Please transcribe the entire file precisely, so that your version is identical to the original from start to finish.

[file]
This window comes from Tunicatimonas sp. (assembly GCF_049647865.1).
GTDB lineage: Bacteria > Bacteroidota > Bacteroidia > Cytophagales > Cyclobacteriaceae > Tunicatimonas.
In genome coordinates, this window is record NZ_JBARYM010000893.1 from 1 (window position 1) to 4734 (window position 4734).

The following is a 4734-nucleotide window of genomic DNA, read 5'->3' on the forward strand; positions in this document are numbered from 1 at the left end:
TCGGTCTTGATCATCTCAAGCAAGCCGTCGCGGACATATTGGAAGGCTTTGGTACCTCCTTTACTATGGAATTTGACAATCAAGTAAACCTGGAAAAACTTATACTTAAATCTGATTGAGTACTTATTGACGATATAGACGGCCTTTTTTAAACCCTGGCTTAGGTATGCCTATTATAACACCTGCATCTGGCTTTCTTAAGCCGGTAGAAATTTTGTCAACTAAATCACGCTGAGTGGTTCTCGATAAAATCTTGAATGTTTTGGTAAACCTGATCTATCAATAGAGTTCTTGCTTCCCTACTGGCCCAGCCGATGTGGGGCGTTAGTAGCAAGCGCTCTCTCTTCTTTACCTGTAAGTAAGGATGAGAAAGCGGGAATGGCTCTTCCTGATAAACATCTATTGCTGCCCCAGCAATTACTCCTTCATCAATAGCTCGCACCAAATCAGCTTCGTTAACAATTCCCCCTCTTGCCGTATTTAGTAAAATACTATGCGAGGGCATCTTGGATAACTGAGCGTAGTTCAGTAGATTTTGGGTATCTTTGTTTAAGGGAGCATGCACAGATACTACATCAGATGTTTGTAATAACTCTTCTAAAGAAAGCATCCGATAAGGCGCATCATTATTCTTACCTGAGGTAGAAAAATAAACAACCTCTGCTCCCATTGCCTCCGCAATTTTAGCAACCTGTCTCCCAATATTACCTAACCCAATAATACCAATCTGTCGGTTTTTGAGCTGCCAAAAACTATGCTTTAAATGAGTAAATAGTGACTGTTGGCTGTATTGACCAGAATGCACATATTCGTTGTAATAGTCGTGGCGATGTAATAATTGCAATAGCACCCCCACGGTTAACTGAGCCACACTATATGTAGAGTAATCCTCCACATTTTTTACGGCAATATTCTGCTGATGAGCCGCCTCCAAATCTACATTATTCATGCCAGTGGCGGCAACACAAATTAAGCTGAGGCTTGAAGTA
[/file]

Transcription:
This window comes from Tunicatimonas sp. (assembly GCF_049647865.1).
GTDB lineage: Bacteria > Bacteroidota > Bacteroidia > Cytophagales > Cyclobacteriaceae > Tunicatimonas.
In genome coordinates, this window is record NZ_JBARYM010000893.1 from 1 (window position 1) to 4734 (window position 4734).

The following is a 4734-nucleotide window of genomic DNA, read 5'->3' on the forward strand; positions in this document are numbered from 1 at the left end:
TCGGTCTTGATCATCTCAAGCAAGCCGTCGCGGACATATTGGAAGGCTTTGGTACCTCCTTTACTATGGAATTTGACAATCAAGTAAACCTGGAAAAACTTATACTTAAATCTGATTGAGTACTTATTGACGATATAGACGGCCTTTTTTAAACCCTGGCTTAGGTATGCCTATTATAACACCTGCATCTGGCTTTCTTAAGCCGGTAGAAATTTTGTCAACTAAATCACGCTGAGTGGTTCTCGATAAAATCTTGAATGTTTTGGTAAACCTGATCTATCAATAGAGTTCTTGCTTCCCTACTGGCCCAGCCGATGTGGGGCGTTAGTAGCAAGCGCTCTCTCTTCTTTACCTGTAAGTAAGGATGAGAAAGCGGGAATGGCTCTTCCTGATAAACATCTATTGCTGCCCCAGCAATTACTCCTTCATCAATAGCTCGCACCAAATCAGCTTCGTTAACAATTCCCCCTCTTGCCGTATTTAGTAAAATACTATGCGAGGGCATCTTGGATAACTGAGCGTAGTTCAGTAGATTTTGGGTATCTTTGTTTAAGGGAGCATGCACAGATACTACATCAGATGTTTGTAATAACTCTTCTAAAGAAAGCATCCGATAAGGCGCATCATTATTCTTACCTGAGGTAGAAAAATAAACAACCTCTGCTCCCATTGCCTCCGCAATTTTAGCAACCTGTCTCCCAATATTACCTAACCCAATAATACCAATCTGTCGGTTTTTGAGCTGCCAAAAACTATGCTTTAAATGAGTAAATAGTGACTGTTGGCTGTATTGACCAGAATGCACATATTCGTTGTAATAGTCGTGGCGATGTAATAATTGCAATAGCACCCCCACGGTTAACTGAGCCACACTATATGTAGAGTAATCCTCCACATTTTTTACGGCAATATTCTGCTGATGAGCCGCCTCCAAATCTACATTATTCATGCCAGTGGCGGCAACACAAATTAAGCTGAGGCTTGAAGTA